My first thoughts — after getting past “damn, I feel old” — are fond memories.
I first saw D&D during rookie band camp my freshman year of high school, when a trio of my friends tried to put together a game over their lunch break in the music storage room.
I don’t remember much about that particular game itself — I was just an observer — but I remember my immediate fascination with the very concept, marveling at the character sheets, the books, the dice.
Oh, the dice.
Later that year, with those friends and a couple of others, we formed a regular gaming group, though we wound up playing a different fantasy role-playing game; it was a couple of years before I played in a proper D&D game, which only lasted a summer.
Most of my role-playing game experience is with other games, actually, but through many years, games, and players, it all goes back to that day, those friends, and “the” game.
Along with most of the nation, I spent some time last night watching our annual grand football spectacle.
I’m not exactly a hard-core football fan — I understand the game and can enjoy it — but watching the Super Bowl is practically a requirement of American citizenship.
Terry Border made a great point about that obligation last night:
The Superbowl is exactly like New Years Eve to me. I really couldn’t care less, but I feel a duty to pretend that I do and take part.
— Terry Border (@TerryBorder) February 2, 2014
//platform.twitter.com/widgets.js I tend to agree. Skipping either event feels like opting out of our culture.
Mind you, there are times when I’d feel just fine opting out of our culture. It’s not like I need to burn a few hours basking in the glow of millionaires pummeling one another in between commercials for terrible beer and the new shows on Fox …
But then what would I have to talk about with coworkers the next day in the office?
I suppose it’s good and necessary to have common cultural touchstones like the Super Bowl, other sporting events, rodent weather reports, and so on. Otherwise there would be even more awkward conversational pauses around the old water cooler.
Me, I prefer the new water cooler — Twitter.
Why wait for the office when you can enjoy wit,
OMG the Silverado that was hauling the bull reappears in the subsequent commercial hauling a BBQ. THAT COW GOT ET
— David Malki ! (@malki) February 3, 2014
//platform.twitter.com/widgets.js and ruminations
Sometimes I just like to have a beer and watch a game without being reminded of our frequent wars and how awesome our military is.
— Brandon Friedman (@BFriedmanDC) February 2, 2014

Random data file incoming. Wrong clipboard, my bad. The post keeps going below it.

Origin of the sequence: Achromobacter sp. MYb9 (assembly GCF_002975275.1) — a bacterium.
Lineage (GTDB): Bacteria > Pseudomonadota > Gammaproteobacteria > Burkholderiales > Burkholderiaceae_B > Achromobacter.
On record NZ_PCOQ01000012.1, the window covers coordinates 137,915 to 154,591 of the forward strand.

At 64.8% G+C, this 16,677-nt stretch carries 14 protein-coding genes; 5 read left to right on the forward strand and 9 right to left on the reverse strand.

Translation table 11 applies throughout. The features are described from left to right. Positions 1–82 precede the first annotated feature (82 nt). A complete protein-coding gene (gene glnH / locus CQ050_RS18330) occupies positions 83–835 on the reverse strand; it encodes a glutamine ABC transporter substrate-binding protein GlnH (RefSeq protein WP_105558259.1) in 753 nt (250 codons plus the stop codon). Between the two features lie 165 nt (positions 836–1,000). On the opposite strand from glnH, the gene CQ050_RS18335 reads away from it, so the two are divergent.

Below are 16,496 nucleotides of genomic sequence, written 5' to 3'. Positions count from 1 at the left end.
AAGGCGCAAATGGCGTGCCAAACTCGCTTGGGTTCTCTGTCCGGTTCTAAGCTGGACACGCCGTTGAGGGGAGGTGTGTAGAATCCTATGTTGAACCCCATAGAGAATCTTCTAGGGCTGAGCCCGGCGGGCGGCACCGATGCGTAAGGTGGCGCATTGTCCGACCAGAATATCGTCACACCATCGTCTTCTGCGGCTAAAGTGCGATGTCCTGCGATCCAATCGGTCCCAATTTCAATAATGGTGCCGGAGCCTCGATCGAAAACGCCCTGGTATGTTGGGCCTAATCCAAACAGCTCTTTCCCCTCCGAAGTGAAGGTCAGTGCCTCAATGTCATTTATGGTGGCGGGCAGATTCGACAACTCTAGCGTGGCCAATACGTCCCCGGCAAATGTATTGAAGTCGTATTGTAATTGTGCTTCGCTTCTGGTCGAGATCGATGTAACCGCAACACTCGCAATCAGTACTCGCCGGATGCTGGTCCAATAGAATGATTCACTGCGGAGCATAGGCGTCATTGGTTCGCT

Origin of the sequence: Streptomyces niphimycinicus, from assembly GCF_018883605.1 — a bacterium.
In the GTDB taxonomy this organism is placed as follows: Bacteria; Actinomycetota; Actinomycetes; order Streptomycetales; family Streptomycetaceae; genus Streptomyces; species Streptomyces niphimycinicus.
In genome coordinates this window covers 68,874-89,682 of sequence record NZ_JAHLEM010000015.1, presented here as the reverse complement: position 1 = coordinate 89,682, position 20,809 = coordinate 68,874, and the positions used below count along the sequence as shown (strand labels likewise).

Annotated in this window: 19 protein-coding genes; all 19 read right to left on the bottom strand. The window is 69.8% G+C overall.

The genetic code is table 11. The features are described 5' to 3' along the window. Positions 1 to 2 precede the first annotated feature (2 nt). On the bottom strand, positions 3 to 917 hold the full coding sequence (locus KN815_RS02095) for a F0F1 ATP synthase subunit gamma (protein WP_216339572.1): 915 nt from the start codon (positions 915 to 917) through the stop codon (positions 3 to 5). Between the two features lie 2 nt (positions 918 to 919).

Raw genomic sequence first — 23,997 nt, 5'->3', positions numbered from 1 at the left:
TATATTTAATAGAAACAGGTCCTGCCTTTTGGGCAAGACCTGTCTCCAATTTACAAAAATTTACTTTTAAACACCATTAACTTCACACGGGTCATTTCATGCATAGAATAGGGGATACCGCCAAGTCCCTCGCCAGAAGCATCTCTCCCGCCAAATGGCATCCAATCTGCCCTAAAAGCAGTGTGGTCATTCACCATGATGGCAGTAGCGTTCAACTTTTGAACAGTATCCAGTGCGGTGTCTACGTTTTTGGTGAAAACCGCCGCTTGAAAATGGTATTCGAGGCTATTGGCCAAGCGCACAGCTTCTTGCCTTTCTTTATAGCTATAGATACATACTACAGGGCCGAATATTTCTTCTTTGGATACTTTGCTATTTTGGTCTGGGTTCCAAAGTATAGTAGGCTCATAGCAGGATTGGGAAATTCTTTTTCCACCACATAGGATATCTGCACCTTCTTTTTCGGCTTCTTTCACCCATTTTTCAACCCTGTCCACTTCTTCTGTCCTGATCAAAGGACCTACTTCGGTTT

//platform.twitter.com/widgets.js in real time.
I visited Seattle for the first time two years ago.
I don’t know whether I’ve mentioned it or not, but I’m a gamer.
These days that means mostly card and board games, but I have a history with role-playing games, and some of my most enduring friendships were forged in and around RPG tables during my high school and college years.
In high school, my friends and I met for regular gaming sessions on Friday afternoons. We did so at a friend’s country house (which, in the context of the small town I grew up in, meant anything outside the city limits, basically).
The driveway to the friend’s house, which was a dirt driveway that lay just off a dirt road that lay just off a country highway, was a quarter-mile stretch of straight, hard dirt. It was tree-lined on each side, pleasant and shady, which made it a lovely track for a short walk.
One game day afternoon, I was catching a ride with my friend Buck.
(Note: All names herein have been changed, usually to embarrassing alternatives.)
As Buck turned from the dirt road onto the dirt driveway, we found ourselves facing two of our friends, Clint (who lived there) and Gordie. The pair had evidently decided to go for a short walk, probably to get the mail, whilst awaiting our arrival.
Clint immediately stepped out of the way. Gordie, however, stayed put, forcing Buck to stop the car. Gordie then walked up and sat on the hood.
I glanced at Buck.
I saw the look on his face.
“Bad id-” I began.
Buck had already hit the accelerator, and we were off.
I don’t know what speed we got up to — probably, honestly, less than it felt like in those terrified moments — but after a few seconds of hard acceleration, Buck braked. Hard.
Gordie shot forward, took a couple of comically large, gawky, attempting-to-catch-his-balance steps, then collapsed face-first in a cloud of dust.
The cap he had been wearing fluttered gently to the ground a few feet away.
Gordie lay still.
The dust settled.
“Oops,” Buck said.
Clint came running up from behind as we stepped out of the car.
Gordie remained face-down in the road as we approached, and I really thought, for just a moment, that we might have killed him.
Just as Buck was tentatively reaching out to touch him, Gordie coughed and cursed.
As all ended well, we still laugh about this.